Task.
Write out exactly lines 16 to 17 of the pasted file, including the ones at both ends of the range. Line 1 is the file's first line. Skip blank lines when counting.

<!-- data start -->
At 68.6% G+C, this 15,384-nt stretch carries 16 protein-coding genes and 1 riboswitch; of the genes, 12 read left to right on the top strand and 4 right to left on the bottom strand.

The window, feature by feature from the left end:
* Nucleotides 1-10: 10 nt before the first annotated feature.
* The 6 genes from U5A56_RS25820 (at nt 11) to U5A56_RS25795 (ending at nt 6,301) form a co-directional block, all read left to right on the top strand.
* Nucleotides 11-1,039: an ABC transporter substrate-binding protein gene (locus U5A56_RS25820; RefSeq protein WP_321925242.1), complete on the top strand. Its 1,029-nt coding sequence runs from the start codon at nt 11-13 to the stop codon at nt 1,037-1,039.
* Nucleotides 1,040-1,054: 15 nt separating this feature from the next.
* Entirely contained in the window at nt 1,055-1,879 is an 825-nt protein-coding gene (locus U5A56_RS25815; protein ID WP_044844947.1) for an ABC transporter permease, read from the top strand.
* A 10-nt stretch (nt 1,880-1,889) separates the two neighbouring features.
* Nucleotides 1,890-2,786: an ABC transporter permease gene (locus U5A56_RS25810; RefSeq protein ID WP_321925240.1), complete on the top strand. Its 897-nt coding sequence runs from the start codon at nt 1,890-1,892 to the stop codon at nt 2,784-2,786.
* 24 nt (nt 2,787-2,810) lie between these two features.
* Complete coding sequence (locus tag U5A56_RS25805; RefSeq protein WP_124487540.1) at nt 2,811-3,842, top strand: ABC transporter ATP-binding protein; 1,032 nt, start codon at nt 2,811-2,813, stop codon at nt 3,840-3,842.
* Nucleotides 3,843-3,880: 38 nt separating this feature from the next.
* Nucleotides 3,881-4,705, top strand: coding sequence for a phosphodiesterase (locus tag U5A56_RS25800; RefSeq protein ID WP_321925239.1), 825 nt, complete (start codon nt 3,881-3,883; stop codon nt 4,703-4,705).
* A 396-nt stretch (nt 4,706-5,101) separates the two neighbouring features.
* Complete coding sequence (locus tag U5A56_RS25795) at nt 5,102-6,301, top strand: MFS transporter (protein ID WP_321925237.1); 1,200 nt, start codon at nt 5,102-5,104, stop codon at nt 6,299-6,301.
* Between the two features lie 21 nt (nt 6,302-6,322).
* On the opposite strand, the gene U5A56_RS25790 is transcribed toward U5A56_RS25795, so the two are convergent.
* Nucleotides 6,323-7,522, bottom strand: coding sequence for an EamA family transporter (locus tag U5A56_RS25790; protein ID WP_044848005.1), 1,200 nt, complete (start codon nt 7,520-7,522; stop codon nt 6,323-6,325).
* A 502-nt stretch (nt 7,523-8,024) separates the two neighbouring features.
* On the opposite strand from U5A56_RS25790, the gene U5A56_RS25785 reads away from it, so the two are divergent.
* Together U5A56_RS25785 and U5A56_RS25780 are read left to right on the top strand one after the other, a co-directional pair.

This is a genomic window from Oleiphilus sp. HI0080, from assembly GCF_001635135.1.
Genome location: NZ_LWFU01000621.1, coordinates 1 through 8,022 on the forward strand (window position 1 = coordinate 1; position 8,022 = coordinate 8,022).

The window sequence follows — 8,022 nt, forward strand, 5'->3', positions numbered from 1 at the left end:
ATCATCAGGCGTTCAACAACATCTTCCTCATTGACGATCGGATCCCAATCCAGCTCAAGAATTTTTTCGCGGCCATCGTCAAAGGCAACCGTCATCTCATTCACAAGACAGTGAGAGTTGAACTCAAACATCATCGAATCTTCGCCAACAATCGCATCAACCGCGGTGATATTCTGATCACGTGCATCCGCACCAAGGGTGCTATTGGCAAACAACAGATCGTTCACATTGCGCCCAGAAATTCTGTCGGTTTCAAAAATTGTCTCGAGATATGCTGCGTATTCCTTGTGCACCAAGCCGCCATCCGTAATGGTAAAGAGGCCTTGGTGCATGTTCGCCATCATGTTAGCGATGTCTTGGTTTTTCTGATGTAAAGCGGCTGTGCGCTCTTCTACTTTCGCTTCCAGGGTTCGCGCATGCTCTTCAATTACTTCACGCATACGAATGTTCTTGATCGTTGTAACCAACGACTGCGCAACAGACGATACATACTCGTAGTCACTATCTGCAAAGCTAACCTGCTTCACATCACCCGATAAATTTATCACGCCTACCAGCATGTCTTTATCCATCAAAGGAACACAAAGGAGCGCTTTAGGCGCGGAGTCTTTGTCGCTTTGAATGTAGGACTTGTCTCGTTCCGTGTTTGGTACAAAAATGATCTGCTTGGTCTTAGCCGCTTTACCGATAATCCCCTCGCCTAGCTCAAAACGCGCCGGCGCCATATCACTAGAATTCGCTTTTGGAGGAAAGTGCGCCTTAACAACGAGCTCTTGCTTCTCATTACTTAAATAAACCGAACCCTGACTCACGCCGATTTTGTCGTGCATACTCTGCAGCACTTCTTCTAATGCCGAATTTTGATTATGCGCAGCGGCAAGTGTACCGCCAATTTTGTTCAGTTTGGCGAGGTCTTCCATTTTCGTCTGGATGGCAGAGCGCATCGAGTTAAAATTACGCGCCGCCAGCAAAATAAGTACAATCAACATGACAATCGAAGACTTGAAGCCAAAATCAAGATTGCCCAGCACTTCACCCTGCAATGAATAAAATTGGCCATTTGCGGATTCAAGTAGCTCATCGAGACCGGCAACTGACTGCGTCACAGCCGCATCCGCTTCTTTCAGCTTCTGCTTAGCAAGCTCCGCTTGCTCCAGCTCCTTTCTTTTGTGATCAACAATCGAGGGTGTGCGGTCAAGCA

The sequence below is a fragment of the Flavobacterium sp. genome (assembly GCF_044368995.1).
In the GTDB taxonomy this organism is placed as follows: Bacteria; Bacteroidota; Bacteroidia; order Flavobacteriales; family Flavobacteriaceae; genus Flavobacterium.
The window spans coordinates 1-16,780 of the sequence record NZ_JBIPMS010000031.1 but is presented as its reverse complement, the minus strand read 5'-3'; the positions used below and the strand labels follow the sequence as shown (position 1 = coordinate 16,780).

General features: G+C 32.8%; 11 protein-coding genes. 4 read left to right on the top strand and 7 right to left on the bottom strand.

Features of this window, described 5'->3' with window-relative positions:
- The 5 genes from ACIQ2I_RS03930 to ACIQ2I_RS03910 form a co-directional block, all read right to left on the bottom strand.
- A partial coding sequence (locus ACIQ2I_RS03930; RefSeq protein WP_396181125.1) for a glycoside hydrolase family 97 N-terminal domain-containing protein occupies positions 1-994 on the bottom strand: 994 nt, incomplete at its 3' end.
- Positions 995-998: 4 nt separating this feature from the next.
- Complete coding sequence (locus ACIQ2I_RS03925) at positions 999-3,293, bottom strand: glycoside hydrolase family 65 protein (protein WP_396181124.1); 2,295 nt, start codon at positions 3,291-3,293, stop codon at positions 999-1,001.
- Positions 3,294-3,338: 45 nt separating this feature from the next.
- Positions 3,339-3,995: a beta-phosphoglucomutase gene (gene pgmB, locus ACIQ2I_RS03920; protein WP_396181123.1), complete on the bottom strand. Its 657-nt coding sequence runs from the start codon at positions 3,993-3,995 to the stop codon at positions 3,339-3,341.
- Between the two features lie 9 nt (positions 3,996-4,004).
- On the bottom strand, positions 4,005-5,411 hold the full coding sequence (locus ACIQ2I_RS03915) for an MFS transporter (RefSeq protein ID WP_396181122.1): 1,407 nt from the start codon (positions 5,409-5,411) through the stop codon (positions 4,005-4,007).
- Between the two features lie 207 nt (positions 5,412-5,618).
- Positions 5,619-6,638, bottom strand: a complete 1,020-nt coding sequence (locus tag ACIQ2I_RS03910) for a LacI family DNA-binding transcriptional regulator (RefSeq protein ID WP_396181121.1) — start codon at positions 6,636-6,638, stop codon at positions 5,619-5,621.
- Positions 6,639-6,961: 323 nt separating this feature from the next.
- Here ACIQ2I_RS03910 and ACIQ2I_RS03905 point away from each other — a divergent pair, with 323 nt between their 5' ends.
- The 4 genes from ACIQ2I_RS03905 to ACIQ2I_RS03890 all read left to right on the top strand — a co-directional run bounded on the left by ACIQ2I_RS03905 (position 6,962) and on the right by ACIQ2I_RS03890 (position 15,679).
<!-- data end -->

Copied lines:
* Between the two features lie 21 nt (nt 6,302-6,322).
* On the opposite strand, the gene U5A56_RS25790 is transcribed toward U5A56_RS25795, so the two are convergent.